With Christmas right around the corner, it made sense to give insight into non-American Christmas traditions. My beautiful mother hails from the small country of Guatemala, located in Central America. As a result, many of the traditions that she grew up with during this time of year were integrated into my upbringing.
Having these traditions made Christmas more meaningful rather than being another Hallmark holiday; as I get older, I appreciate the meaning of Christmas and family more and more. Having the ability to connect with my Guatemalan roots enables me to appreciate the sacrifices my mother made in coming to the United States even more.
The following list comprises traditions that many people across Guatemala follow as Christmas approaches.
1. El Quema del Diablo
"El quema del diablo," or "the burning of the devil," occurs every December 7th. Piñatas designed to be the devil are burned as a symbol of releasing any negative energy or letting go of any bad things (events, thoughts, etc.) from the past year. It is a cleansing of the soul and of the home, in order to prepare for the new year. This activity marks the official beginning of all Christmas activities in Guatemala.
2. Procesíon de la Virgen de Concepcíon
Also taking place on December 7th is the procession of the Immaculate Conception; it occurs after the burning of the devil. This tradition consists of a large statue of the Virgin Mary on a beautifully decorated wooden float. The float, usually carried by six to eight people, or in some cases, non-wooden floats pulled by a vehicle, is carried around the specific town for everyone to see and admire.
People follow the statue and sing songs dedicated to Mary. The procession ends when the Virgin is brought back to the church; the procession is then followed by a mass in her honor.
3. Día de Guadalupe
On December 12th, the Virgin of Guadalupe is celebrated. Many Guatemalan children wear traditional Indigenous clothing and do a procession with sparklers and other pyrotechnics in the honor of the Lady of Guadalupe. Many parents also bring their newborns to see the Virgin in order to present their children and ask for her blessing and support.
4. Las Posadas
Like many other Latin countries, Guatemala celebrates Las Posadas from December 16th to the 24th. The nine nights symbolize the nine months that Mary was pregnant with the Christ Child. Each night, a wooden float with the statues of Mary and Joseph is carried to three different houses (each house is chosen in advance); the first night of the procession begins in the church. The carrying of the float symbolizes the journey that Mary and Joseph made from Nazareth to Bethlehem.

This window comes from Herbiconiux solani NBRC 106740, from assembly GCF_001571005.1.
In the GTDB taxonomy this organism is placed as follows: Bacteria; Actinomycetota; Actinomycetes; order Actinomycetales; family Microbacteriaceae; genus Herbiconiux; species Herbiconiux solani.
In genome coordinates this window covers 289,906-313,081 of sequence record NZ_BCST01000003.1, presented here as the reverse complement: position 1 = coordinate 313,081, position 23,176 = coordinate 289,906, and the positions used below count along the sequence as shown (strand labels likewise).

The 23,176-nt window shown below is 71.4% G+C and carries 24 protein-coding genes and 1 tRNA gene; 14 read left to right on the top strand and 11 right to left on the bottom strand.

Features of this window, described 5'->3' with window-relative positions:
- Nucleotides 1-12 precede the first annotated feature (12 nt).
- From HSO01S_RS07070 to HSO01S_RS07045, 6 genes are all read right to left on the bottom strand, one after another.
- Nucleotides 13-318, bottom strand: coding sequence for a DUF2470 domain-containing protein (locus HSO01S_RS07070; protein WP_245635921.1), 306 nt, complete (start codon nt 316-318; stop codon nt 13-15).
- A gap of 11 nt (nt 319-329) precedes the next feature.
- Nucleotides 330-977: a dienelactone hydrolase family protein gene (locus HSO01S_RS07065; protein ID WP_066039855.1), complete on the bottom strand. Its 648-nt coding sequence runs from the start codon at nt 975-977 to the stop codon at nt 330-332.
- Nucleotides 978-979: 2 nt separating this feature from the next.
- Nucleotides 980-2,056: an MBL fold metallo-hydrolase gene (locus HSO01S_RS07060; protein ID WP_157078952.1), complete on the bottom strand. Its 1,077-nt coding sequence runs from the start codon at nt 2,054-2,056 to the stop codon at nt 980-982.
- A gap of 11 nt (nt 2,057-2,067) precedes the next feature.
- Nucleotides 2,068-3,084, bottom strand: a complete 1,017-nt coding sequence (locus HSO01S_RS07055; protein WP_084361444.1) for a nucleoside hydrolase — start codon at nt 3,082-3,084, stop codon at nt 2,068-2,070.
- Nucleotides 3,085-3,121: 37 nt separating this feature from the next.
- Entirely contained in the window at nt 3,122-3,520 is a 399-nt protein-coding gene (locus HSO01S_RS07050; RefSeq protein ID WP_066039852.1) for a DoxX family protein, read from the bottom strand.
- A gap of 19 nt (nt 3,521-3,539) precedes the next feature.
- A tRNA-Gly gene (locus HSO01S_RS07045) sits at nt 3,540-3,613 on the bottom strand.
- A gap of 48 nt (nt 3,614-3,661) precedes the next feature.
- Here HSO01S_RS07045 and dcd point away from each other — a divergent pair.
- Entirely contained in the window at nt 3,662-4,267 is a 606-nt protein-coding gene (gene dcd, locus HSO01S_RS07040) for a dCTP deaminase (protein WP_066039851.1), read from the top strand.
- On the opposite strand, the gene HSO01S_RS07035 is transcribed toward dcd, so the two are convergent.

At the first two houses, a part of the group in the procession enters the house and performs a dialogue; those carrying the float are denied entrance, symbolizing those who turned away Mary and Joseph. At the third house, Mary and Joseph are allowed to enter and are placed in a designated area, generally by the Nativity scene; the hosts also greet those in the procession with food and beverages. The images of Christ's parents remain in the host house until the following night, when the procession begins again. On the last night, the statue of baby Jesus is added when they reach the last house.
5. Misa de Gallo
Literally translating to "Mass of the Rooster," but really meaning a midnight mass, this service takes place on Christmas Eve and is preceded by a procession (yes, another one). The procession consists of the wooden float of the Holy Family; the float is picked up from the house of the last host of Las Posadas, and is carried into the Church at 11 p.m.
The mass begins as soon as the float is set down and admired, and ends at midnight. At midnight, attendees of the mass hug each other, and then members of the community go around and visit neighbors to greet them and celebrate the birth of Jesus.